Genes are the building blocks of DNA, the blueprint of life. People have the same DNA as a redwood tree. The difference is in the genes. Each gene expresses a trait, say, tallness in the redwood or the brown eyes of a child.
Six years ago, science began plucking genes out of organisms and splicing them into food crops. Now, Americans are beginning to ask questions about genetic engineering: Is it healthy? In a story that first aire dthis spring, Scott Pelley investigates for 60 Minutes II.
Salmon are expected to be the first genetically engineered animal approved for consumption.
"It is not that existing salmon aren't OK," says Elliot Entis, who runs Aqua Bounty Farms that is producing the genetically engineered salmon. "They are. The problem is that we have to feed ever increasing numbers of people in the world today."
Within the first year of growth, a bio-engineered salmon is more than three times larger than a normal salmon. "They grow faster; they get to their full adult size in roughly half the time than they otherwise would," says Entis, who grew up in Boston sure that he would never go into the fish business like his father.
His super salmon were created by splicing in genetic material from two other fish, an ocean pout and a Pacific salmon. Entis says the result is a salmon just like any other except for its remarkable ability to grow. In the beginning, the expected growth rate was 25 percent; instead it was 400 percent. Enis says this is a miracle of science; with the genes of two fishes, he can feed a multitude.
Critics would say he is messing around in the genome and can't possibly predict all the outcomes.
"Well let me agree with some of my critics; we are indeed messing around with a genome," Entis says. "This is an old human tradition first started 10,000 years ago when we first began to cross-pollinate crops and breed mutant monsters like wheat, which is a hybrid of three separate grass species."
Of course, when farmers cross breed, the genome is changed over time. But when scientists do it in the laboratory, they are creating a new organism almost instantly.
"Modern methods of biotechnology are more powerful," Entis says. "We can do things with modern methods of biotech that could not easily be done or perhaps not at all, (through) standard cross breeding. But that's the advantage. That's what we have to look at, what is the product and not the process."
|Elliot Entis tells Scott Pelley why he tinkers with Mother Nature's salmon.|
Consumers have no idea how much science is changing our food, says Andrew Kimbrell, a lawyer for consumer advocate group The Center for Food Safety. "You're taking a gene from a foreign species - let's take a flounder gene, for example - and putting it into a tomato," he says. "This has actually happened."
"They want that tomato to grow at lower temperatures, and they want to be able to store it at freezing for a much longer time than they currently can," he explains.
The U.S. Department of Agriculture approved a field test to grow the tomatoes with the experimental gene "based on one identified in the winter flounder." The idea: The gene that keeps flounders from freezing in cold water would also keep0 the tomato fresh in freezing weather. The tomatoes were grown but never sold. Still, Kimbrell says the experiment shows that food is changing in unexpected ways.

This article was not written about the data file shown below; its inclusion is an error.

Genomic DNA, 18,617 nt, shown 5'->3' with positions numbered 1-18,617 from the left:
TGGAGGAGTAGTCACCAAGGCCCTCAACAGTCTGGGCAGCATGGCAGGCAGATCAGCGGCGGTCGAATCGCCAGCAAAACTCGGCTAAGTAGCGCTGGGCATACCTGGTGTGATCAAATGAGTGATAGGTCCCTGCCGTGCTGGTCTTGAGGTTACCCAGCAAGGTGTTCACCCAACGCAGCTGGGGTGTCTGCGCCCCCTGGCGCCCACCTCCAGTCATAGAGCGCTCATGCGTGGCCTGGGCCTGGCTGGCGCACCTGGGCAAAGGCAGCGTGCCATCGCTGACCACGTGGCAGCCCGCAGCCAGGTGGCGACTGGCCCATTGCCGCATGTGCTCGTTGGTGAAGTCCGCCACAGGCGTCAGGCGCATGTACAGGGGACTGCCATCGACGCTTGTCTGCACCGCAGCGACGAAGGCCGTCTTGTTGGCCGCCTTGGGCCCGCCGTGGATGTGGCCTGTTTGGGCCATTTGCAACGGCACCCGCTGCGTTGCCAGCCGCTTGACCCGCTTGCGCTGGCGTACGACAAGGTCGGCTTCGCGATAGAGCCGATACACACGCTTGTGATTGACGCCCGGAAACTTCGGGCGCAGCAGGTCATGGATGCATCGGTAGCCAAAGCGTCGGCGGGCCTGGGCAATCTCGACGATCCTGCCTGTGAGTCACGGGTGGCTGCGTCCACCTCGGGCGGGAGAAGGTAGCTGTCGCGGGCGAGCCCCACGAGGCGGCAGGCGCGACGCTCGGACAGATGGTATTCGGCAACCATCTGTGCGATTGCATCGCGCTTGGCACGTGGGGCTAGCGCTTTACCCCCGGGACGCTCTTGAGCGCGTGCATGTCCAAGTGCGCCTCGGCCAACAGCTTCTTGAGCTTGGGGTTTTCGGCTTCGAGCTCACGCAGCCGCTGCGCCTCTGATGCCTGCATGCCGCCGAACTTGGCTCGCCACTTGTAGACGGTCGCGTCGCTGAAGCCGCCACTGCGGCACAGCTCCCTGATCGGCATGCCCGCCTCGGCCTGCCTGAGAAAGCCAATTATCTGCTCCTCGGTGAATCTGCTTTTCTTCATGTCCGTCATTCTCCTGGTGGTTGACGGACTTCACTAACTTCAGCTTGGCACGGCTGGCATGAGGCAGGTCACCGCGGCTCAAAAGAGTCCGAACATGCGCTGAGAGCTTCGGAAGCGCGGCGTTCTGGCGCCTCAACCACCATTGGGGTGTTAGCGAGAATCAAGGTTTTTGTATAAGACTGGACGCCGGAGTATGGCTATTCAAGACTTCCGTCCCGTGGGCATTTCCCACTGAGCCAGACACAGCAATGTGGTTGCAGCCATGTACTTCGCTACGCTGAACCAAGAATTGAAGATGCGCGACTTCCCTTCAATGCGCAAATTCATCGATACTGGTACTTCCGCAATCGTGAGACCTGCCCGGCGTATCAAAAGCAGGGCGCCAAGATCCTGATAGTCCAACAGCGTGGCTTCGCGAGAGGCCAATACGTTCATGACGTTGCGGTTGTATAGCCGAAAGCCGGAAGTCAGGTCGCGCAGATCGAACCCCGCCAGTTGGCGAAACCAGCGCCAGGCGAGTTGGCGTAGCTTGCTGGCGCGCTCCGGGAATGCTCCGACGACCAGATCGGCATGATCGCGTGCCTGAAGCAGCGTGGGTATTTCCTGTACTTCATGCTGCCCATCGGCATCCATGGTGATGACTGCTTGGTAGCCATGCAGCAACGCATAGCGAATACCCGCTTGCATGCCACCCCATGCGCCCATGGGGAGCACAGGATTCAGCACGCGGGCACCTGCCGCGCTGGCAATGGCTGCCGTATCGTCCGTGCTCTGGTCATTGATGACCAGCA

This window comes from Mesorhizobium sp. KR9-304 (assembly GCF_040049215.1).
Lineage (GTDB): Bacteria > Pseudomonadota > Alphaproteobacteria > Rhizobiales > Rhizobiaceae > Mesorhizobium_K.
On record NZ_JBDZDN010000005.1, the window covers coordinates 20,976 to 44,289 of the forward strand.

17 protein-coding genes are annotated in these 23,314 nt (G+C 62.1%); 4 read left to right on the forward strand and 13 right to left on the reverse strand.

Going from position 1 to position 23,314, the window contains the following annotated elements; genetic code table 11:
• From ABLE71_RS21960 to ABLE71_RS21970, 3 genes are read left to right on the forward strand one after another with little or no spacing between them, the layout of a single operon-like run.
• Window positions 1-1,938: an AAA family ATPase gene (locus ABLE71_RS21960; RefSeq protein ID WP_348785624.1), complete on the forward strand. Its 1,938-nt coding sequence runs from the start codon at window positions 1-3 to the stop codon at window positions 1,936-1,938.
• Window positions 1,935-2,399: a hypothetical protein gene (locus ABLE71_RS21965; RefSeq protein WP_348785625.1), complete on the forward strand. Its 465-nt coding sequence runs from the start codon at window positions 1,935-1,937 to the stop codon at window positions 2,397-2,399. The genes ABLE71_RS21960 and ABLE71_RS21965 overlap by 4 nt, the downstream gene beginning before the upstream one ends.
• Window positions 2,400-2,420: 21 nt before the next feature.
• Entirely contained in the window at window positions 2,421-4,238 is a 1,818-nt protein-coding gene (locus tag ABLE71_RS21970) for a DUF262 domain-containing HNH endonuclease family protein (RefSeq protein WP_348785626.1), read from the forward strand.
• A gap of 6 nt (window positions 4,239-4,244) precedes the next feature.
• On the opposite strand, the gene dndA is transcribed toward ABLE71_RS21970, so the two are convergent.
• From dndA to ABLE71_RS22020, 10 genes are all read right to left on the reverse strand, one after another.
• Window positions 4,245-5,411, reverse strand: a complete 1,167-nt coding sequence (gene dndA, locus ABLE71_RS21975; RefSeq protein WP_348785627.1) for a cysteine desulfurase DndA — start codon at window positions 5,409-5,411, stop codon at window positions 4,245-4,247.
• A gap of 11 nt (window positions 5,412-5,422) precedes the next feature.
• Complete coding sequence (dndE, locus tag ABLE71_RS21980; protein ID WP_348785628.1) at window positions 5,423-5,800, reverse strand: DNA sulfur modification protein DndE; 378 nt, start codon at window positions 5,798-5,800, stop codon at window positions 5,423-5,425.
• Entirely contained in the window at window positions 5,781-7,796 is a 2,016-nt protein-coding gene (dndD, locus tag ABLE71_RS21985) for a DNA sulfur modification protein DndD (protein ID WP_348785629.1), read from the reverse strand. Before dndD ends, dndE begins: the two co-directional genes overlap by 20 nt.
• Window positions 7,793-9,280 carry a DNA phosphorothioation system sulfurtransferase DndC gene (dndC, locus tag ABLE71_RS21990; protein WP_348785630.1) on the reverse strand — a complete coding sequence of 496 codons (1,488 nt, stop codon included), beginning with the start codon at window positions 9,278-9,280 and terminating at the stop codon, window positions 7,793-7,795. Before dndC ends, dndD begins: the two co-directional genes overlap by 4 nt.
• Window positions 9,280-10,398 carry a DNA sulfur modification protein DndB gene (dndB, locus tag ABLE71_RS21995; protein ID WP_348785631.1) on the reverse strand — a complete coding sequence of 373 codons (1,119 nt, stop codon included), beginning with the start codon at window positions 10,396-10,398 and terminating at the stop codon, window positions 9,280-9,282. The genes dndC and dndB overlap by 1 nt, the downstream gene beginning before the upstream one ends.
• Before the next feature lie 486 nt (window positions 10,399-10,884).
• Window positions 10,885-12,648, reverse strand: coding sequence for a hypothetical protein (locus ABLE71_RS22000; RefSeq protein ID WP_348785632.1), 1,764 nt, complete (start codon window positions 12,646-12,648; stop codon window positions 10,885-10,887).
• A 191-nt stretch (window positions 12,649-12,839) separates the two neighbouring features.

"We're able to, though this technology, mix and match the genetic code of the entire living kingdom at will. We never had this power before," he says.
Among those trying to harness this power: Monsanto, the St. Louis-based food conglomerate.
Monsanto scientist Eric Sachs estimates that tens of thousands of new plants are are engineered each year in its greenhouses. After 100 years of making chemicals, Monsanto is betting its future on biotech and devoting a great deal of research to inventing new plants.
It has perfected a family of crops with a natural pesticide. Monsanto took a bacteria gene that kills insects and splice the gene into corn, potatoes and cotton.
With normal cotton exposed to boll worms, the worms feast. But Monsanto's bioengineered cotton is clean. When the insects bite, they die.
Bioengineered plants have been on the market for six years. The bug-killing corn and potatoes are in products you probably buy and eat every week. The bioengineered corn now makes up 25 percent of America's corn harvest.
Monsanto's Scottish chief operating officer, Hugh Grant, suggests some benefits: "There are millions of gallons of insecticides that hasn't been used since these crops were launched. Today there are hundreds of millions of acres of these crops grown not just here in the U.S. but increasingly around the world," Grant says.
At Monsanto new plants are created with a very simple trick: Using a chemical, Monsanto workers clip out the gene they want to use. Then that new gene is carried into the plant's DNA by bacteria that naturally invade plant cells.
"There is a high degree of certainty in this area," Grant says. "It's very, very specific. And the fascinating thing is, is the technology has developed particularly, in the last 10 to 20 years, and the degree of certainty increases as well."